Scientists believe they have come up with a solid model for a new type of methane-based, oxygen-free life form that could thrive in the harsh, icy conditions of Saturn’s mysterious freezing moon, Titan.
The researchers at Cornell University reckon they have come up with “the first concrete blueprint of life not as we know it.”
Chemical engineering graduate, James Stevenson, said he had been partly inspired by sci-fi writer Isaac Asimov, who wrote the essay Not as We Know It about the concept of non-water based life in 1962.
Stevenson worked with chemical molecular dynamics boffin, Paulette Clancy, and Cornell’s director for radiophysics and space research, Jonathan Lunine, on the project.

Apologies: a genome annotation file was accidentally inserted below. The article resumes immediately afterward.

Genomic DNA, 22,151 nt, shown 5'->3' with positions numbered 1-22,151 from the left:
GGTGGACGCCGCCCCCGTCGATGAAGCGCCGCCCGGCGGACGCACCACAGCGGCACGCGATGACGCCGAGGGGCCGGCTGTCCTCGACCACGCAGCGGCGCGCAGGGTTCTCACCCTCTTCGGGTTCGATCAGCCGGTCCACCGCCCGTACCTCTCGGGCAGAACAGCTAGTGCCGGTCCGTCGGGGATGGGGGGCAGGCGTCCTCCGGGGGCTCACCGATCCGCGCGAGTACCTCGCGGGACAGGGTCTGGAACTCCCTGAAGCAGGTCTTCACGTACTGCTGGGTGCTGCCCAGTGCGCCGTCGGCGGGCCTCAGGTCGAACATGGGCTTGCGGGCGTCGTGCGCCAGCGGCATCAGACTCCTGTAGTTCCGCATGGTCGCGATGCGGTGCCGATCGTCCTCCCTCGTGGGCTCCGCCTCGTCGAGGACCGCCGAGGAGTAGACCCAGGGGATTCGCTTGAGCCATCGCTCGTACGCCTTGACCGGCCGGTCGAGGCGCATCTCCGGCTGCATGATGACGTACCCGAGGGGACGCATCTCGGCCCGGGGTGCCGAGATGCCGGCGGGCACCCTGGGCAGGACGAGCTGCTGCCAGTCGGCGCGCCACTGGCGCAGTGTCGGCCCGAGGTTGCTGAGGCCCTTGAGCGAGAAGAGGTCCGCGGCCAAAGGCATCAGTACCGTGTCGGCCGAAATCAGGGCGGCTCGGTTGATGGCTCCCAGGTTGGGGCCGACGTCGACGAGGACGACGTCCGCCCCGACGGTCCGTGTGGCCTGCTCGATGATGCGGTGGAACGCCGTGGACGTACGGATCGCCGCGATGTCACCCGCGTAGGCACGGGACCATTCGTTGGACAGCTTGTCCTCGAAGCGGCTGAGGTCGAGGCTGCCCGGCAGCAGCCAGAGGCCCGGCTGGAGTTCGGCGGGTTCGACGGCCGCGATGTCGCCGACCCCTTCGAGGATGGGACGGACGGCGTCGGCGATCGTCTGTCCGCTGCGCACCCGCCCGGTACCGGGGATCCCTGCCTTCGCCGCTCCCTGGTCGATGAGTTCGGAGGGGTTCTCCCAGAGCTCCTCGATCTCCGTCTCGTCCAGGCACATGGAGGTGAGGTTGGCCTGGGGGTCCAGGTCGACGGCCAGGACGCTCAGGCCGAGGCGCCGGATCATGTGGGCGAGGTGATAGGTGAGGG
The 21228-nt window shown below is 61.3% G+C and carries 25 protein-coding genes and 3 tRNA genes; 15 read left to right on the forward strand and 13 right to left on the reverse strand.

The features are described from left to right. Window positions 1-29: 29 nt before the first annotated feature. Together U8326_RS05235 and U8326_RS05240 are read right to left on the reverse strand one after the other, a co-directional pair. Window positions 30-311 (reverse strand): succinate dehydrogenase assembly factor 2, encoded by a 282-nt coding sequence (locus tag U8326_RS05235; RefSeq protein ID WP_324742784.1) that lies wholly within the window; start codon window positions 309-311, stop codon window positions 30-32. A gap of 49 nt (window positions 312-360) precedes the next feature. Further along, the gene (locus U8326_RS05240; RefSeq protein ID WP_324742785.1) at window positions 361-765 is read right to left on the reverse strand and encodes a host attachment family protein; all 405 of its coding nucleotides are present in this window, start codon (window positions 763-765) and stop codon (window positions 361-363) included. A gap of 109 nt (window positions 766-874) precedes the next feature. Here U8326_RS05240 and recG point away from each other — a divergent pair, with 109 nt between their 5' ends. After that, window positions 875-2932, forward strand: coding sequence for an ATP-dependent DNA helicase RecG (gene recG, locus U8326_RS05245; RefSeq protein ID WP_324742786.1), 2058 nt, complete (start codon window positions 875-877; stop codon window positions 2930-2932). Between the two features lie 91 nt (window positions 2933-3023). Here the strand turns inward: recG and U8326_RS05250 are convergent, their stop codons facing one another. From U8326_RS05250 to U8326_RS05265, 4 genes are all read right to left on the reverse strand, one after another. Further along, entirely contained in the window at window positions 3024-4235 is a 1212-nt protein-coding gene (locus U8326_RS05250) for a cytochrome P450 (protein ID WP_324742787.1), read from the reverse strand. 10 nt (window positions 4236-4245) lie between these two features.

As The Register previously reported, Saturn’s giant moon Titan is the only other planetary body in the Solar System that has naturally occurring surface liquids – it contains vast seas of methane.
The university’s researchers theorised that such a celestial body “could harbour methane-based, oxygen-free cells.”
The boffins came up with a cell membrane that they said was composed of small organic compounds and capable of functioning in liquid methane temperatures of 292 degrees below zero.
CONTINUE READING via BOFFINS: Oxygen-free, methane-based ALIENS may EXIST on icy SATURN moon • The Register.